“We hope that the BRA and the mayor are acknowledging the important discussions that need to take place before the project can be approved,” said Harry Mattison, a member of the Allston-Brighton North Neighbors Forum.
Mattison hopes the Brookline Machine site can be developed alongside the Charlesview apartments, whether by TCB or a private developer. The ABNNF sees the Brookline Machine site as a potential location for additional housing and park space, according to Mattison.
“We hope that this [the delay] will be really as short as possible. And the result will be a vastly improved Charlesview that will set the right tone for subsequent development in Allston-Brighton,” said Mattison.
Leasing vacant storefronts would be a great start. But I'd agree with Emily Rooney that many of these buildings, especially after sitting vacant for years, may not be viable. And "storefronts" are only a small fraction of the vacant land, warehouses, and commercial buildings that Harvard has been landbanking that deserve a more active future.
Regarding an accelerated spending of the Science Complex "community benefits", it should be noted that:
- These benefits were intended to complement the construction of the Science Complex. The Science Complex itself would have created many benefits for this community, as some of the 2,300 direct and indirect jobs that it created would have gone to current and future A/B residents and its presence would have improved Western Ave.
Now that it appears that there will be no Science Complex in the foreseeable future, no 2,300 jobs, and no LEED Gold building improving Western Ave, whatever benefits might have made sense with the Science Complex seem inadequate as we face a future with an 8 acre concrete slab.
- Harvard and the BRA have made some choices about how to spend this money that does very little to improve the quality of life for Allston/Brighton residents.
- If we were really trying to maximize the community benefit of this money, there is no way we would spend $5.7 million on the construction and maintenance of Library Park or $500,000 on a community survey.
- The $4.5 million going into the Citywide jobs and housing trust funds will only benefit Allston and Brighton if it is spent in Allston and Brighton.
Heal the town-gown ruptures: North Allston has a hole in its heart, after being seduced and abandoned by Harvard University. Harvard’s secret predations into Allston were bad enough, but its ambitious expansion plans are now on hold because of the crash in its endowment, leaving behind boarded-up businesses and rats. Menino ought to use a little of that pent-up political capital to “encourage’’ Harvard - and all the universities bent on expansion into Boston - to keep their commitments to the neighborhoods.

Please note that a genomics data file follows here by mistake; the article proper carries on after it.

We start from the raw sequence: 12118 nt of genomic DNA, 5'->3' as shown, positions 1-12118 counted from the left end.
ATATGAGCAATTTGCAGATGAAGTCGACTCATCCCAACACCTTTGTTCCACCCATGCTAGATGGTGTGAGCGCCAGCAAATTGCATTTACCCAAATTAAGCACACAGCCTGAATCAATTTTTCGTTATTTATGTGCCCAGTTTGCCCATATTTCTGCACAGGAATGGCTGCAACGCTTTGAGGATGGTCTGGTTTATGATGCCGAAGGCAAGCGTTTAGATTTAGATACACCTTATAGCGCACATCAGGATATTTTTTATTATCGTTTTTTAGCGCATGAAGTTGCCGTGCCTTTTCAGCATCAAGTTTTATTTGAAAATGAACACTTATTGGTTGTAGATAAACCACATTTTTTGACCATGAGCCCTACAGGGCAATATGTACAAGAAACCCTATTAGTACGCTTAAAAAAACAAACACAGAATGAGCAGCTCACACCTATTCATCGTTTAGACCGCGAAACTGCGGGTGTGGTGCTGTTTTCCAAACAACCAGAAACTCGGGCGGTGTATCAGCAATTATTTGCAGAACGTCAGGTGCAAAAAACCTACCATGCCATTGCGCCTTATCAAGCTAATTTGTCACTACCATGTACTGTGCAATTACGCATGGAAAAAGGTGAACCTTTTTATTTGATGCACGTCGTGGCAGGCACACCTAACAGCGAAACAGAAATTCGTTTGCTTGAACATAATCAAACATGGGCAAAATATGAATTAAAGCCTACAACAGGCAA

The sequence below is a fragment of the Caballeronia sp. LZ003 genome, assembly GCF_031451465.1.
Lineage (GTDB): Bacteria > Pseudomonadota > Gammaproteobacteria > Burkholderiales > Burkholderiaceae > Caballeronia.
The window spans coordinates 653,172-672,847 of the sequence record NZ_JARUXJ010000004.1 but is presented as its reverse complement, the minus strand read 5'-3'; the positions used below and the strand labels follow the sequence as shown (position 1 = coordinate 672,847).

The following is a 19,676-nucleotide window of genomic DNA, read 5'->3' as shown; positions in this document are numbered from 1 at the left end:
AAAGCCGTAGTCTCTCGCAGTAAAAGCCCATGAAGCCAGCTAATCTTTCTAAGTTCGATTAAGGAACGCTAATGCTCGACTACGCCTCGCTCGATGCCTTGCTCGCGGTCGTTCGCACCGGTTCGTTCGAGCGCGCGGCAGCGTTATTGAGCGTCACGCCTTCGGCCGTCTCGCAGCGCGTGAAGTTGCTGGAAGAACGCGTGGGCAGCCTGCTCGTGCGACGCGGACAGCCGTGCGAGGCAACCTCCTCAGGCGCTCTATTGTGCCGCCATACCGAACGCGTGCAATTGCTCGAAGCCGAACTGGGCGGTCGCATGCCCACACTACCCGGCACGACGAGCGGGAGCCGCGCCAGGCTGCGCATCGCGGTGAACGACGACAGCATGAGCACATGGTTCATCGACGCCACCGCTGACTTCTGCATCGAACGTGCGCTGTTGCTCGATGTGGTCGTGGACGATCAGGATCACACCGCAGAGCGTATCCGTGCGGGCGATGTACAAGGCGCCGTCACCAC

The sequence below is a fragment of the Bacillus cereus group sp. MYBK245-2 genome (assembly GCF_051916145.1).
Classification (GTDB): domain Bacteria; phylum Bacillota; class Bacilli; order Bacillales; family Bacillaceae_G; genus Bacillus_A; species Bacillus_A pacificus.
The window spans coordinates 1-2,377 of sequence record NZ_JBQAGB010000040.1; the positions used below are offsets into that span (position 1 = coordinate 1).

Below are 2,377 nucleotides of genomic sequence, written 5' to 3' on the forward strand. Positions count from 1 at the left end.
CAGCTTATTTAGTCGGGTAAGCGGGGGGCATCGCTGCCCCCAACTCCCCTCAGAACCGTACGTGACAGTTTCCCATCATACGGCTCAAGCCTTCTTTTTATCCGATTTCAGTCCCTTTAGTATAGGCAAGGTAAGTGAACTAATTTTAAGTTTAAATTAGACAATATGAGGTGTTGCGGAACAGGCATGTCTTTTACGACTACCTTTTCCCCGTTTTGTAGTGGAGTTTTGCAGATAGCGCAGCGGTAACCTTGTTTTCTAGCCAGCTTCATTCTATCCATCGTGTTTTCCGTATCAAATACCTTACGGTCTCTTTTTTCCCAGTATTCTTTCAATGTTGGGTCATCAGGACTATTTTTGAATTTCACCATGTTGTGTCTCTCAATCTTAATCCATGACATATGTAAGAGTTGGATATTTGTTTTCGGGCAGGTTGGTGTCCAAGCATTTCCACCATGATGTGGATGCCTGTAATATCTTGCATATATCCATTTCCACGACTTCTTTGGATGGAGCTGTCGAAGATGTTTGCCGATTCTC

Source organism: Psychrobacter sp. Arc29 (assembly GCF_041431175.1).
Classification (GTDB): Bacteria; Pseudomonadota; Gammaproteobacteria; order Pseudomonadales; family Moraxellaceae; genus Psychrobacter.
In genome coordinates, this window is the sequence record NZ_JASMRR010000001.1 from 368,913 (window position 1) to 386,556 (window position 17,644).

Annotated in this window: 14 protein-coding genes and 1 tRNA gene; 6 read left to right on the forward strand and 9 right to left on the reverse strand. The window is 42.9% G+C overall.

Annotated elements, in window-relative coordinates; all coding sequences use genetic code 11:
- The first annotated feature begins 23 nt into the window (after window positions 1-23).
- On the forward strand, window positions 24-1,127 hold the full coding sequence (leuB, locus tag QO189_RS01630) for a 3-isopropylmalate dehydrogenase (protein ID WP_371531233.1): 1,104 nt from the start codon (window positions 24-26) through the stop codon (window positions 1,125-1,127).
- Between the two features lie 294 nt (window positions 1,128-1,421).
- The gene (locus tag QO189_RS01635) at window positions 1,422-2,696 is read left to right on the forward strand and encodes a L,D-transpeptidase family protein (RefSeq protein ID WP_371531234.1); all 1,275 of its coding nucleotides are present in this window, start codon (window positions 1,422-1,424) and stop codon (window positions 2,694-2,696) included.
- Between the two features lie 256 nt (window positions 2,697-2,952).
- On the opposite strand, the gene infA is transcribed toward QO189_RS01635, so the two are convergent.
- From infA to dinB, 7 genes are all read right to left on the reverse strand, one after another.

Menino has sent a letter to Harvard president Drew Faust, calling on her to make sure the buildings Harvard bought up “contribute to the vitality of the community.’’ But Harvard has been slow to lease the vacant storefronts. Menino should press the university to spend its promised $25 million in community benefits sooner rather than later.
In the past I was no fan of term limits, but since then I have come around to support them because the power of incumbency is too strong and too intimidating to many potential candidates. Let good people serve a couple terms and then open the way for new people and new ideas. If we could really get to the root of the issues that create such an imbalance between incumbents and challengers I would support that instead, but in the meantime I think term limits are the best and most feasible option that we have.
A bill to limit Boston mayors to two four-year terms is before the City Council's Government Operations Committee, but it isn't clear if or when Dorchester City Councilor Maureen Feeney who chairs that committee will bring the bill to the full council for a vote.
Please contact Councilor Feeney at (617) 635-3455 or Maureen.Feeney@cityofboston.gov and ask her to bring this bill to a vote by the full council.
Councilor Yoon's last gasp: Mayoral term limits Universal Hub
Sam Yoon seeks term limits on mayor’s seat - July 14, 2009 - BostonHerald.com
Also in the news today - Harvard funds anti-rat trash bins to fight rodent scourge - BostonHerald.com
2,600 trash cans @ $100 each = A unexpected precedent for how $260,000 from Harvard will be spent in Allston
Well, it turns out that they will postpone it, though the reason stated below doesn't mention ABNNF's request. Regardless of the reason, this is a positive development as it gives us more time to work towards the important and reasonable improvements that would make this a much better addition to our neighborhood.
From: Rourke, Jay
Sent: Monday, November 16, 2009 5:04 PM
Subject: [AB2006] Public Hearing - The Redevelopment of Charlesview
The BRA feels that the Charlesview redevelopment project has completed the public process and is ready for consideration by the BRA Board of Directors for approval. Nonetheless, it will be removed from tomorrow night’s agenda because there is no finalized agreement between Harvard University and the BRA concerning the future of the adjacent Brookline Machinery site. The public hearing will be rescheduled and re-advertised once a satisfactory agreement with Harvard has been achieved.
Brighton Centered: Short-Term Commercial Leases Please Residents -- In the Fenway